Red Bull Racing Chief, Christian Horner, talks life in the fast lane
“The Kardashians on wheels” was the rather memorable characterization of Drive to Survive offered up by Christian Horner, who became the latest guest to join our Extraordinary Tales podcast last week. Tuning into the Miami Grand Prix on Sunday, it felt hard to disagree. Since the show aired in 2019, F1 has grown into a cultural phenomenon; the place to see and be seen.
But what’s it really like having the Netflix crews around? “We’re offered a little bit of editorial control,” Horner said, but not much, which inevitably leads to an element of regret when the final edit is released: “did I really say that, and does that really need to go in?”
These are just some of the dangers that come with a newfound celebrity status conjured by the moveable circus that is F1, and it was a candid piece of insight from Horner who, like everyone else, is having to adapt to his growing profile.
The reality, though, is that he has been at the pointy end of this sport for 18 years now; a smooth operator who has enjoyed a remarkable career transforming Red Bull Racing into one of the most formidable teams that F1 has ever seen. Very little seems to faze him.
Grounded in his formative years at Arden international – “an education for me, where I had to walk a mile in everyone’s shoes” – Horner has turned “a very, very weak” team into a world-leading technology business. The key to that? Bringing in the right expertise: “with the right people, anything is achievable.” Adrian Newie, Red Bull’s “conductor of the technical orchestra”, was one of those brought on board in 2006. Five Constructors titles later, it’s a decision that has been vindicated many times over.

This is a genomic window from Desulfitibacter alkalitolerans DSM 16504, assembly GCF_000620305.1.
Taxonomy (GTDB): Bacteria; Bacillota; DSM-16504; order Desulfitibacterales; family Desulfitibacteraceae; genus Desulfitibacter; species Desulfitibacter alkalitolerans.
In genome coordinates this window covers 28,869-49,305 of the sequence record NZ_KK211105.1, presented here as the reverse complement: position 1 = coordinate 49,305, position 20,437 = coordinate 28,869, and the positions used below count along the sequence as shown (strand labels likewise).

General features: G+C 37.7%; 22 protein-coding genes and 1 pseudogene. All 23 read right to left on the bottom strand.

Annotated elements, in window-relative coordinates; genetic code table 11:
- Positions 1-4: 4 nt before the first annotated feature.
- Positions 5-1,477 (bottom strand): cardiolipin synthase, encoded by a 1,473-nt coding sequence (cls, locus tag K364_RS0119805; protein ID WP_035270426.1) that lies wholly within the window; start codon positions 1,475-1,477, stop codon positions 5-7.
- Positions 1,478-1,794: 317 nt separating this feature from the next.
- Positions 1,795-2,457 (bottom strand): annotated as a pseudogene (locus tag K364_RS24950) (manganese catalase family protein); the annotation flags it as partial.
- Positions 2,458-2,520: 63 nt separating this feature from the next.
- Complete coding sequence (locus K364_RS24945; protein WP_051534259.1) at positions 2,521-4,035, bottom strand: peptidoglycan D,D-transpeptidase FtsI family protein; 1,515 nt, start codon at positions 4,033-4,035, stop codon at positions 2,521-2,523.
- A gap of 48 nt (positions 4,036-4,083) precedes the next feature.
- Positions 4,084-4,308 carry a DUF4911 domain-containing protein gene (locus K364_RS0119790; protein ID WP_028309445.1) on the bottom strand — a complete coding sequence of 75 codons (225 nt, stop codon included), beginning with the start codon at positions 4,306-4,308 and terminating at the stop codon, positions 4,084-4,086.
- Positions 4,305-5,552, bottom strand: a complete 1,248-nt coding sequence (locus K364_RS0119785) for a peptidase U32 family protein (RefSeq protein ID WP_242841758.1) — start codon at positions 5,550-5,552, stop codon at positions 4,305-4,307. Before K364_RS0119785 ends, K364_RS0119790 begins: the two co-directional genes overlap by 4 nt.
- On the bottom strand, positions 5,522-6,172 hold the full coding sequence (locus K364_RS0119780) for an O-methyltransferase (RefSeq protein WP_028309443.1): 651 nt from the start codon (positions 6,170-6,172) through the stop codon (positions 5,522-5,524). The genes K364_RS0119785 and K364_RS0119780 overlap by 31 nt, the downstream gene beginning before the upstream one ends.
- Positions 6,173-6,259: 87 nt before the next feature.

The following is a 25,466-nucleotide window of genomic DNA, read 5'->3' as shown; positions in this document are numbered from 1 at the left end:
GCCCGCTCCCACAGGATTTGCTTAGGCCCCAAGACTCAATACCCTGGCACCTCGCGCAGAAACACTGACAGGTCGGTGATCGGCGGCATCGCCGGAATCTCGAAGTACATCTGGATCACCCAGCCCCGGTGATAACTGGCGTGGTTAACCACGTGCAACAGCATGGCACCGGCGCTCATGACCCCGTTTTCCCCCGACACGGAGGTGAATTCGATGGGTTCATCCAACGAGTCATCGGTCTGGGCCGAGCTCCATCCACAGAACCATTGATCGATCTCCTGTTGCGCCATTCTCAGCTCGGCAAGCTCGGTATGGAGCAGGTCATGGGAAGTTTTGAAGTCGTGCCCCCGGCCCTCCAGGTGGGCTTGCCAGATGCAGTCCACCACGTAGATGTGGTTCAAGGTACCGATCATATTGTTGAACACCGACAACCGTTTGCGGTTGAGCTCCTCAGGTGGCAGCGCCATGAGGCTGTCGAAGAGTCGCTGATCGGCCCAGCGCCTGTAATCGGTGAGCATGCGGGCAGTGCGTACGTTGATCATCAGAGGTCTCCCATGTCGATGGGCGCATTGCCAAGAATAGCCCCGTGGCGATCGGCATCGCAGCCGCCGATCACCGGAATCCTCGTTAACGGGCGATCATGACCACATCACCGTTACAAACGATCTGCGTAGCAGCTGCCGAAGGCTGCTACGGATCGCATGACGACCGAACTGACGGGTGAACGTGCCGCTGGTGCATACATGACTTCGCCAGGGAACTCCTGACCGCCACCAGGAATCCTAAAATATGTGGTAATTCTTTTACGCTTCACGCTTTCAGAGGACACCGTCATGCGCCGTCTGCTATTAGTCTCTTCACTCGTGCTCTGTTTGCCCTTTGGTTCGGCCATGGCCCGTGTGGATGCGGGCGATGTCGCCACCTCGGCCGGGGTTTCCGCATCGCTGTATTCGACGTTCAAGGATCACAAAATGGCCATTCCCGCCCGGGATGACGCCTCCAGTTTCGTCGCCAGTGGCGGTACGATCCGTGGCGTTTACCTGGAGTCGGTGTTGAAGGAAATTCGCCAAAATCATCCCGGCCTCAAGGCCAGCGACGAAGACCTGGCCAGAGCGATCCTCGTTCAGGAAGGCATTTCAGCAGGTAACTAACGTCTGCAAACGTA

For Horner, the most memorable of those victories was 2021; “the best racing F1 had seen in its 70-year history.” Was he upset by the aftermath of that race? “I felt a little let down… but in time we’ll look back and appreciate that we witnessed something very special.”
Attention soon turned to the future of F1, and Red Bull’s place within that. One thing that is abundantly clear is that Horner loves a challenge and there is a significant one on the horizon. In 2026, Red Bull will join the likes of Ferrari, Audi, and Mercedes as a power unit supplier in F1. From energy drink to engines. It’s been an extraordinary journey.
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